Texas’ 43-0 shutout of Kansas on Saturday marked its most impressive defensive outing of the season and, arguably, the past decade. The Longhorns haven’t kept a team off the scoreboard since 2005 against Baylor, the year they won the national championship.
Despite the fact that the Jayhawks are Big 12 cellar dwellers, they came into the game with a respectable offense that was averaging 30 points a game. So it’s really no small feat that Texas held them off the scoreboard.
We could see signs of an improving defense in mid-October when the Longhorns held Oklahoma State quarterback Brandon Weeden to 218 yards passing, 158 yards under his average up to that point in the season. While Texas lost the game, the defense proved it could hang with a top-tier passing offense.
This past weekend, first-year defensive coordinator Manny Diaz’s defense held Kansas quarterback Jordan Webb to 46 yards through the air, 155 yards under his average. However, OSU and Kansas are at two different spectrums in the college football world, the Texas secondary held the Jayhawks to 374 percent fewer yards.
“We were seeing the improvement in the last couple weeks,” Diaz said. “We had mainly been playing passing teams, and last week we just hadn’t seen that kind of running yet. It was nice to see our guys being disruptive and making plays on the ball.”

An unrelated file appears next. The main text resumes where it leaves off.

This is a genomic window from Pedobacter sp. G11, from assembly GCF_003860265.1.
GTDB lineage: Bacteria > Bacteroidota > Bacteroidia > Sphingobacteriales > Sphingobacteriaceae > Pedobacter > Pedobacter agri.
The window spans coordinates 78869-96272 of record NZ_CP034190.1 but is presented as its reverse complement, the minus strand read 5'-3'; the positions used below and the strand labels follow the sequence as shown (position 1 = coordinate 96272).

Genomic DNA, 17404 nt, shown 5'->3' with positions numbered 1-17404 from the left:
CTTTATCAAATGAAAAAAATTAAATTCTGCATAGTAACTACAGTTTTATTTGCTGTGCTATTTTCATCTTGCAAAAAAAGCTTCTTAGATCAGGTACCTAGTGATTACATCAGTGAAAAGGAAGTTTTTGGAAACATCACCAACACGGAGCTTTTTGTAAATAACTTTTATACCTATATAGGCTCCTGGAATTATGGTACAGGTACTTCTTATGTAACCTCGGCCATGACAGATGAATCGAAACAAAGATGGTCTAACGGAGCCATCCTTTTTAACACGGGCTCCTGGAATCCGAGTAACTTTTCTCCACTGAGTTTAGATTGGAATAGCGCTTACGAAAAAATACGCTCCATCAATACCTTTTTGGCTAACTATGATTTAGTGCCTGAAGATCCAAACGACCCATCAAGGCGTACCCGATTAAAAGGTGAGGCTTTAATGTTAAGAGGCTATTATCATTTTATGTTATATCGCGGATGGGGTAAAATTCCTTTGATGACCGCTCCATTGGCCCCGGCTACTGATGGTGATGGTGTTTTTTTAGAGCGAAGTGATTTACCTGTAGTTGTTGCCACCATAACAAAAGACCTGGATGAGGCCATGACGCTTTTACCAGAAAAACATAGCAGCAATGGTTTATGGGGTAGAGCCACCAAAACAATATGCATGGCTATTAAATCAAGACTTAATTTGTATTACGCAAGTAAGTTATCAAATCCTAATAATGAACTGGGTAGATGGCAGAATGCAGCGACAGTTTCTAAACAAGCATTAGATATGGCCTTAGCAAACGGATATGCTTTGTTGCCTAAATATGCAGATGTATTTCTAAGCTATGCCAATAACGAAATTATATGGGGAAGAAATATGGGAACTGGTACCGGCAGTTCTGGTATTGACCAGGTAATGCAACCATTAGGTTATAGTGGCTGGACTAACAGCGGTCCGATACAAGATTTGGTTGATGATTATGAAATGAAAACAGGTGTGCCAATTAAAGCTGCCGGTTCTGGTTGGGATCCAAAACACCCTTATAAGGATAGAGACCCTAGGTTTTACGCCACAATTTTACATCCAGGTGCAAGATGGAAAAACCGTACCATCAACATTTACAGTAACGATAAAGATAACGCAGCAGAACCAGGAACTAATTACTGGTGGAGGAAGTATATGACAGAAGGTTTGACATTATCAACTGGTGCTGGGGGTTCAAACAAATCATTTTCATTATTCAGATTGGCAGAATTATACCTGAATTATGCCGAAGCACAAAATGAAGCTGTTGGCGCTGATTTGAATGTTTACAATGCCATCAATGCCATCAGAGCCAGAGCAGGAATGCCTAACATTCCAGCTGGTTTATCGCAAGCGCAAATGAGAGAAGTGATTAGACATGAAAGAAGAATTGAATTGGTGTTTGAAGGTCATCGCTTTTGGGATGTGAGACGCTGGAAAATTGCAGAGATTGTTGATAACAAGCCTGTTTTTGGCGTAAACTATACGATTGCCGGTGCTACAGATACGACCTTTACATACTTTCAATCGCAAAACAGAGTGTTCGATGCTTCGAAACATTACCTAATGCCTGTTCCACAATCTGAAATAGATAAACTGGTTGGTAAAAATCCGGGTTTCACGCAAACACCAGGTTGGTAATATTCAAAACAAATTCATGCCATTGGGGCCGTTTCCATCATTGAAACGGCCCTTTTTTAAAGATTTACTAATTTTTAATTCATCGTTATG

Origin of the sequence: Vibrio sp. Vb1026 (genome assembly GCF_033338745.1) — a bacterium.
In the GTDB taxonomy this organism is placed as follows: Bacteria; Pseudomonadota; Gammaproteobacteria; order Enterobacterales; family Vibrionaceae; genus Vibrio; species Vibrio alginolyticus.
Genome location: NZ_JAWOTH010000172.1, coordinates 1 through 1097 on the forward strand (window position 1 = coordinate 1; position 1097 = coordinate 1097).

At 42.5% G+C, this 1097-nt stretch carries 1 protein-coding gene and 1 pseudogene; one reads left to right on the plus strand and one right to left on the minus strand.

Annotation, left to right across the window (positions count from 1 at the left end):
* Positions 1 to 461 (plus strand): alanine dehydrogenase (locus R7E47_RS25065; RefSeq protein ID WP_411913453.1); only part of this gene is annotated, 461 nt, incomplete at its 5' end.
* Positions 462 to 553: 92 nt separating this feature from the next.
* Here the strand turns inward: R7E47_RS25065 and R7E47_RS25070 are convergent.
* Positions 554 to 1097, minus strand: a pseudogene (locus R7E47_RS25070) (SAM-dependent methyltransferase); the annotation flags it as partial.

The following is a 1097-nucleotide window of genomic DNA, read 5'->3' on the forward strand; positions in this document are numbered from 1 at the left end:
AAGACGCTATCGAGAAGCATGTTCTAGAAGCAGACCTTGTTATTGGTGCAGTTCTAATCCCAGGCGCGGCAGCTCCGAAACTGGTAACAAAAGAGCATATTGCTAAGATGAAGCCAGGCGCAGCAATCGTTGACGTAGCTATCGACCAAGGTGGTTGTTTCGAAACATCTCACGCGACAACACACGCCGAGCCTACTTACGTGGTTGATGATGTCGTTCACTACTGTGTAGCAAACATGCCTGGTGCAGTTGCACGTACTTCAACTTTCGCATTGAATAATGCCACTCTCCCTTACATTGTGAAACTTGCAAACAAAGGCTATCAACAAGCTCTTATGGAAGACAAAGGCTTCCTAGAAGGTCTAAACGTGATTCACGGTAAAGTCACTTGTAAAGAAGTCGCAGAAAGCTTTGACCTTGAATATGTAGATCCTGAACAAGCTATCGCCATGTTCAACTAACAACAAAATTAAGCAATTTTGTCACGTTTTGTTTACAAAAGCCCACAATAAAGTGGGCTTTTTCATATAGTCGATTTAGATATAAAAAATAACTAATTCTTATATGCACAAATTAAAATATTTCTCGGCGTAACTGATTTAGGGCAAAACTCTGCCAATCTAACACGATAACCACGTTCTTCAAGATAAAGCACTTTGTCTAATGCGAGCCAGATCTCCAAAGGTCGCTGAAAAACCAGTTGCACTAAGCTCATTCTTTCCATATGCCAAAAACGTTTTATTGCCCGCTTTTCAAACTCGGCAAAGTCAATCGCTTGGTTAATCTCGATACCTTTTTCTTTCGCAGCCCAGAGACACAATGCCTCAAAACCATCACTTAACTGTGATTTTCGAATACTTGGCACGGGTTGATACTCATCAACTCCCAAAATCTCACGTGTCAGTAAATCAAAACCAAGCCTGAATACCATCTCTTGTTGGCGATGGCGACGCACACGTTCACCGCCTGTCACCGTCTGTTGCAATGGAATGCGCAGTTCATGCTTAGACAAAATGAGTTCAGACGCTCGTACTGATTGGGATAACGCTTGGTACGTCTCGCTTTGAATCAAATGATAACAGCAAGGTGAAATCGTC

Freshman cornerback Quandre Diggs added to his “Diaper Dandy” resume with his second interception of the season, while the rest of the secondary broke up three passes. Overall it was a performance that places the Texas pass defense at No. 21 in the nation, allowing 192 yards a game.
Let’s not forget about the front seven though. Coming off a week where it allowed 202 yards and three touchdowns on the ground to the Cowboys, the Texas front line more than compensated for its dismal showing. The Jayhawks rushed for -2 yards on 20 carries. To put that in perspective, Kansas had been averaging 188 yards a game, a statistic that would rank it in the top 30 today. Defensive ends Alex Okafor and Jackson Jeffcoat silenced their critics who were saying they weren’t getting to the quarterback enough, registering two of the Longhorns’ three sacks. After holding the Jayhawks to negative yards, the rushing defense improved to No. 18 in the nation, giving up a stingy 104 yards a contest.
Right now, the Texas defense sits at No. 13 in the country (296 yards a game), a fair spot coming off the grueling mid-October stretch the team faced. Texas Tech travels to Austin this Saturday bringing with it the No. 8 total offense in the nation (508 yards per game) and the memory of a huge win against Oklahoma in Norman. The Red Raiders are for real, so it should be a good test for the improving Texas defense.
“They can stretch you vertically down the field, and of course, they’ll have you spread out so they can stretch you horizontally as well,” Diaz said. “It’s quite a challenge.”
Printed on Wednesday, November 2, 2011 as: Defense holding QBs under their average